How To Take A Blood Pressure In The Leg

If possible, the patient should be in a prone position. The bladder of the cuff should be about 40% of the circumference of the thigh, and the length should be about 75% to 80% of this circumference. Normally, the systolic blood pressure in the legs is usually 10% to 20% higher than the brachial artery pressure.

Blood pressure can be measured from any artery that runs the near the surface of the skin. The basic way of measuring blood pressure is to apply pressure (using an air-filled cuff) to the artery and listening to the blood as it courses through the arteries. Blood pressure is typically measured on the arms using the brachial artery, but in some cases this may be uncomfortable for the patient. In these cases, the blood pressure can be measured on the calf by listening to the posterior tibial artery.

Take three readings about two minutes apart. Discard the first reading and average out the other two – add them together and divide by 2. Adjust the reading – if you wish to get an idea of what the blood pressure in your arm would be, take 10 off the top reading and add 5 to the bottom reading.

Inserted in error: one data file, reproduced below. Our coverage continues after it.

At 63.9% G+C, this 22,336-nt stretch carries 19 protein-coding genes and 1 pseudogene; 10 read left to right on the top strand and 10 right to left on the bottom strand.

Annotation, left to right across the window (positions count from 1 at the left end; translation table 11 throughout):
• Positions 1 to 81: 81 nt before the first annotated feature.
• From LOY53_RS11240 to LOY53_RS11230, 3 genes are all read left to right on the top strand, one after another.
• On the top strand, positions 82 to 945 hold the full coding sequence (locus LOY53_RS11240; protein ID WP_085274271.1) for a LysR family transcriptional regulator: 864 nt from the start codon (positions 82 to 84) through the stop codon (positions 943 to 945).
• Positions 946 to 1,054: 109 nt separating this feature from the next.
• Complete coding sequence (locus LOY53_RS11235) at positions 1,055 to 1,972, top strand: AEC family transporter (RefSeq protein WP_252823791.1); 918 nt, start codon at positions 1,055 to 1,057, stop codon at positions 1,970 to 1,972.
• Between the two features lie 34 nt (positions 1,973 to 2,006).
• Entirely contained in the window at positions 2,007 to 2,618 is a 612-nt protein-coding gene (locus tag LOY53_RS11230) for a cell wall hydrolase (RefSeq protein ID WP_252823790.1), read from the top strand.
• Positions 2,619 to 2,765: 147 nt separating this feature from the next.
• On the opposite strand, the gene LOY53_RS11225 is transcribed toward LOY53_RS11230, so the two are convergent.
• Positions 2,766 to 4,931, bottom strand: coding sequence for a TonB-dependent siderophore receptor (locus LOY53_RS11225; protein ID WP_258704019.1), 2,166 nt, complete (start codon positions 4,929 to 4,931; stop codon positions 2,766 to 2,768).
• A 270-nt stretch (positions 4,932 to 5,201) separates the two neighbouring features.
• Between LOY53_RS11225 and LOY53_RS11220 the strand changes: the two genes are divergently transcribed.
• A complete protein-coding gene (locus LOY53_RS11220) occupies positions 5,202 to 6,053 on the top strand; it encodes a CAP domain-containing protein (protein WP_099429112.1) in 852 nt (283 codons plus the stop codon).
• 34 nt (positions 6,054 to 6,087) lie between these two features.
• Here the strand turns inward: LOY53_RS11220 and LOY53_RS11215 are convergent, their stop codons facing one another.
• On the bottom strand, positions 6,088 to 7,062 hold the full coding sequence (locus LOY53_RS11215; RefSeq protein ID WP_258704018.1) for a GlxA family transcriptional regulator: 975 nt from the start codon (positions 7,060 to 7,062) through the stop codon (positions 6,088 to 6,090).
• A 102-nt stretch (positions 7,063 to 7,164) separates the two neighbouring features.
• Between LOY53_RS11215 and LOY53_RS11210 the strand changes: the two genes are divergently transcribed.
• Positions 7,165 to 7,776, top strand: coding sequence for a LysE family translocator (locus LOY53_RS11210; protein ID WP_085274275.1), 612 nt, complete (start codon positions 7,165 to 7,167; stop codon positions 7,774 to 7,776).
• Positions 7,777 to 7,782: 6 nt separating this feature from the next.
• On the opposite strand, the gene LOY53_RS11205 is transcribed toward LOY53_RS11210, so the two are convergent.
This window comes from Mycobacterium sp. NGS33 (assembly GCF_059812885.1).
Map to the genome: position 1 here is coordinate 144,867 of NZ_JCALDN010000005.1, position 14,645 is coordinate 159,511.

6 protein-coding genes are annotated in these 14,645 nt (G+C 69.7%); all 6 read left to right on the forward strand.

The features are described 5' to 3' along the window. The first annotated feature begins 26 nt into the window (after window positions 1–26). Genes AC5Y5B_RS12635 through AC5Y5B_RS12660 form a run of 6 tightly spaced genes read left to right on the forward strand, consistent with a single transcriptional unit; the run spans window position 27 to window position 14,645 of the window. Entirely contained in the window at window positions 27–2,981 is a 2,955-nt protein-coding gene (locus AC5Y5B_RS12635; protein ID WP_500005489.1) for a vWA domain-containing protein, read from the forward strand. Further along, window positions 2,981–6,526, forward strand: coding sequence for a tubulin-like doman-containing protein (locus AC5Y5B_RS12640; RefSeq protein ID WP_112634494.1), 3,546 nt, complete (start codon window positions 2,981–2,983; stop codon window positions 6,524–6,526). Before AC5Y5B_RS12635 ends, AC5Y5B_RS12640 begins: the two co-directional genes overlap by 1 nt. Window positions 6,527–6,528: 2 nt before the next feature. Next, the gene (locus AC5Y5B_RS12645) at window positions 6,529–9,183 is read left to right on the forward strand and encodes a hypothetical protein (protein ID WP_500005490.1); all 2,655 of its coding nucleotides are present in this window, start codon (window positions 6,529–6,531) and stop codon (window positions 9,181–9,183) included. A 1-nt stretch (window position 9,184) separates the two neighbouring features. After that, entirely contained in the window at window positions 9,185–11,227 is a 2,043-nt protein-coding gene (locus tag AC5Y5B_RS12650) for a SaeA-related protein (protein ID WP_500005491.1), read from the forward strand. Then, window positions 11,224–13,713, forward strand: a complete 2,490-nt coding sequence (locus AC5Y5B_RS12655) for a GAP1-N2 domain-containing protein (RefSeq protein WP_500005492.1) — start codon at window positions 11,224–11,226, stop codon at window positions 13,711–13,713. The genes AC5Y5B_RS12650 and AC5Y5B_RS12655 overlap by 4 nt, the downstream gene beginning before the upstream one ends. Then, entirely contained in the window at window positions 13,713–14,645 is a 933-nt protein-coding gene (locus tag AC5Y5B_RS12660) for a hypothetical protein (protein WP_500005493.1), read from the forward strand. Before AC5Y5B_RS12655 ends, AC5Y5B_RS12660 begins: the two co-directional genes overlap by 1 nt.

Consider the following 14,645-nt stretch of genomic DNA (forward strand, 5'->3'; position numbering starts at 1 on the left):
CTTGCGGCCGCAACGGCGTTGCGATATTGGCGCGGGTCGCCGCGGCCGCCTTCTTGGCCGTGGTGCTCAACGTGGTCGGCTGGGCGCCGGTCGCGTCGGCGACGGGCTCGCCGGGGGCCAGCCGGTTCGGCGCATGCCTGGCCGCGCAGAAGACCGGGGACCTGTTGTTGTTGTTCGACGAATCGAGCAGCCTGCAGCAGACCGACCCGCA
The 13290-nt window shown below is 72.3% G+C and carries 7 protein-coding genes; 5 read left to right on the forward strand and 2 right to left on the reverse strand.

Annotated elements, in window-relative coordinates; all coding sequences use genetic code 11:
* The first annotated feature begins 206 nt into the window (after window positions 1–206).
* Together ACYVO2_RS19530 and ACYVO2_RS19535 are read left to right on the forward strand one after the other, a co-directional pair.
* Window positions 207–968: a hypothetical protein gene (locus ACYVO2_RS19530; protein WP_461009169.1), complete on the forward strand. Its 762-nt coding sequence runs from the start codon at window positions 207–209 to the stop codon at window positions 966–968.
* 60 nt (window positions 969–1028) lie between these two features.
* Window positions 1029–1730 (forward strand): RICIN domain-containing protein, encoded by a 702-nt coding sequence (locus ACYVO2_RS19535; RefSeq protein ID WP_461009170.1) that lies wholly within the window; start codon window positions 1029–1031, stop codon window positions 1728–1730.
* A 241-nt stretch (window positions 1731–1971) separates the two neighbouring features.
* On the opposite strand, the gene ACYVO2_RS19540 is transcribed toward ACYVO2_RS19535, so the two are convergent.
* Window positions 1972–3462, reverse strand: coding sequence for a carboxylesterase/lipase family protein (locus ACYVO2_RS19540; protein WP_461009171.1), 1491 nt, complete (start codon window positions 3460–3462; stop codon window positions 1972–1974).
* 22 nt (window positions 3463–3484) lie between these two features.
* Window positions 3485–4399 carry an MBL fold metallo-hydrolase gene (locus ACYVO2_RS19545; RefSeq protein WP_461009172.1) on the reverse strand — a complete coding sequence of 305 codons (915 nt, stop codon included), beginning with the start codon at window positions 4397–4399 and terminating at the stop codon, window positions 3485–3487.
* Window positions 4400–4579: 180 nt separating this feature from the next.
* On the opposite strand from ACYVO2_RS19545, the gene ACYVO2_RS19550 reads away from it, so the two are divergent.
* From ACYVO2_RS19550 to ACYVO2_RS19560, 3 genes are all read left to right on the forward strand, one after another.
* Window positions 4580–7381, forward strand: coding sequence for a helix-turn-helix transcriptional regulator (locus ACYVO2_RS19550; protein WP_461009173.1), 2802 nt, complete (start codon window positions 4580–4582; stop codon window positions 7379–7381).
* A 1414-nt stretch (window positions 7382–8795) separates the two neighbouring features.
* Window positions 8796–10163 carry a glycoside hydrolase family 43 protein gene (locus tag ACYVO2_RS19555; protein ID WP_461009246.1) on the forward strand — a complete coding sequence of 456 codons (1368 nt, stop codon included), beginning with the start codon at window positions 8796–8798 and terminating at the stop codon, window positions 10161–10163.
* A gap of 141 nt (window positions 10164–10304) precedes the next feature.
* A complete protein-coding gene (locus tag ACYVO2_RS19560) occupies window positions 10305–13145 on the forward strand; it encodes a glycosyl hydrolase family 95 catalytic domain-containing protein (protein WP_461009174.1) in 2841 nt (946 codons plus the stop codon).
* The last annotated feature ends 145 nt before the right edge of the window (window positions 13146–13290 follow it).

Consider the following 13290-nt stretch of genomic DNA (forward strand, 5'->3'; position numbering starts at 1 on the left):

If possible, the patient should be in a prone position. The bladder of the cuff should be about 40% of the circumference of the thigh, and the length should be about 75% to 80% of this circumference. Normally, the systolic blood pressure in the legs is usually 10% to 20% higher than the brachial artery pressure.

If a person has a certain medical condition, a doctor may recommend that her blood pressure be measured in her legs. This is often the case in women who have undergone surgery to remove cancerous lymph nodes during a breast biopsy. Mastectomy patients will also be recommended to have their blood pressure taken this way. To measure a person’s blood pressure in their legs, certain adjustments will need to be made.

It is a standard practice to measure non-invasive blood pressure (NIBP) in the perioperative setting using oscillotonometric equipment.

In our study, blood pressure (BP) was measured in the arm and calf preoperatively with an aim to determine whether there was any correlation between the two. This was done so that the surgeries in which upper arm could not be used for measurement of BP intraoperatively, the calf could be used as an alternative site. For instance, in patients undergoing mastectomy, one arm is available for intravenous (i.v) cannulation and NIBP measurement, which leads to repeated occlusion of the i.v. line. In patients with polytrauma, amputated arm, burns and multiple i.v. lines, as in patients with shock, neither arm is available for BP monitoring.


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